How to deal with samples with way too many mutations

Sometimes we get contextual samples (pulled by being closely related to my own samples) that have lots and lots of mutations (all samples here with > 100 mutations here are collected in 2020 which is not biologically possible and must be due to sequencing/assembly errors).

I know Nextstrain team collects them and put them to exclude.txt and I could manually do that too, but we have too many automatically built trees for me to keep track of. I also try setting clock_filter_iqd down to 3, which lead to this tree above, should I keep tuning clock_filter_iqd down to a smaller number, or should I try something else?

I’d be intrigued how others would solve this issue. Personally, I think there are a few possible solution, which are either done before or after tree construction.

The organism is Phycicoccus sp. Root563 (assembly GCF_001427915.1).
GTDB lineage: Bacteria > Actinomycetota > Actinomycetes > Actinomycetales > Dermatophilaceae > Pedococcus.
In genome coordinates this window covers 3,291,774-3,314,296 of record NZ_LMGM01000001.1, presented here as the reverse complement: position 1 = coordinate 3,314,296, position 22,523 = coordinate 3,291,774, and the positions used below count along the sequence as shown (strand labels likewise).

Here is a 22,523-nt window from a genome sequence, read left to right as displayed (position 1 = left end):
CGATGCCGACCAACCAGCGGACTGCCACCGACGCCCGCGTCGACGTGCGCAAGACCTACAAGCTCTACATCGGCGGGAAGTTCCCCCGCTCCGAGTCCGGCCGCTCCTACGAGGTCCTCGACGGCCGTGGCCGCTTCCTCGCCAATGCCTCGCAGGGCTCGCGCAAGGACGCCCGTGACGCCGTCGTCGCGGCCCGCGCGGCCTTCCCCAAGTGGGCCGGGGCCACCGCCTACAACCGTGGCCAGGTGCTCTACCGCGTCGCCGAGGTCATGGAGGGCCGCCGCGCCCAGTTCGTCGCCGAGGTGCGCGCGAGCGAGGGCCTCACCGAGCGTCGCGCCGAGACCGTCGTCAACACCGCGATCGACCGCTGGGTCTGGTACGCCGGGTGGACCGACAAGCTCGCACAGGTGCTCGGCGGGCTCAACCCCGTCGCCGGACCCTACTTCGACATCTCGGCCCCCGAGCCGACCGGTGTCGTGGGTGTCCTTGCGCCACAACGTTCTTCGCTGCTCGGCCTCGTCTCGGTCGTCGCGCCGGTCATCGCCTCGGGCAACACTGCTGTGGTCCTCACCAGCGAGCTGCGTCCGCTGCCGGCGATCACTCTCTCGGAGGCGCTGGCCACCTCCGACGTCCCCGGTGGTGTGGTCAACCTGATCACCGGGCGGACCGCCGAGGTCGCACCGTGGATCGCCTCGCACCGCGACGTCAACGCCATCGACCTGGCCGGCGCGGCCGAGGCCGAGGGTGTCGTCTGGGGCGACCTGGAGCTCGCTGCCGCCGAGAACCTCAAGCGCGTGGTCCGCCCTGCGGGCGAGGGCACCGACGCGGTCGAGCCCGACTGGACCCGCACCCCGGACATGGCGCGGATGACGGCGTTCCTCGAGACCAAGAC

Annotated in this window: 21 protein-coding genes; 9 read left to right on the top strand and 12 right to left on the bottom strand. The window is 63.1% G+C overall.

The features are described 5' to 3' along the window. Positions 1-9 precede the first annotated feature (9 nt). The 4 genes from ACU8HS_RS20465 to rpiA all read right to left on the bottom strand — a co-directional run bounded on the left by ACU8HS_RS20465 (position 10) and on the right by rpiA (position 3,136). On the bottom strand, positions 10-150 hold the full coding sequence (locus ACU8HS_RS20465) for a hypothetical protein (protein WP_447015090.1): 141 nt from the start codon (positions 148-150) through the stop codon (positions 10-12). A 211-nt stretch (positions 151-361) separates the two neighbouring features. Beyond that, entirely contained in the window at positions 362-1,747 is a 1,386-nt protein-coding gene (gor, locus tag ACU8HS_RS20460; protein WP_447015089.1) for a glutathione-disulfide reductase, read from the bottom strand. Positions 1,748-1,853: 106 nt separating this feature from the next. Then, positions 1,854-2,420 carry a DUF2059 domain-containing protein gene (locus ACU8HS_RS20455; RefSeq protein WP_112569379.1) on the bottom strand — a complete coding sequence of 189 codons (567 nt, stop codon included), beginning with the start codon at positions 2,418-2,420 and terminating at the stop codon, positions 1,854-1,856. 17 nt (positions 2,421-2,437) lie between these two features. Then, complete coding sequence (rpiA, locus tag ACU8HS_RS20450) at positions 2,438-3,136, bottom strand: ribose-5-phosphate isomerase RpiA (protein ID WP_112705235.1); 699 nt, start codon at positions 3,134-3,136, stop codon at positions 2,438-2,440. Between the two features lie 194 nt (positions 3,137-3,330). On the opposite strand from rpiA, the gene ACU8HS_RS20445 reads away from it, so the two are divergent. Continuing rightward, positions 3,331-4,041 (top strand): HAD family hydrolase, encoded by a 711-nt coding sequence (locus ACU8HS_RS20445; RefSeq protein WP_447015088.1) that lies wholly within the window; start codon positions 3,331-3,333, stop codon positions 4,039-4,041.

1. Integrate NextClade (or similar) into the workflow to call mutations compared to common reference, exclude if they are above a threshold, followed by filtering.
  2. Identify long branches, then prune (eg the R package ape has the function or checkout gotree).

I personally think this is a data quality issue and not related to tree construction, so option #1. In other words you need to exclude these sequences before constructing your tree. The augur filter sub command takes in a tsv file, it’s possible to include a variable that contains number of mutations. So it’s possible to dynamically filter these out using an expression such as: –query “mutations > {threshold}”.

Hi both, did you see my suggestion?

A picture may make it clearer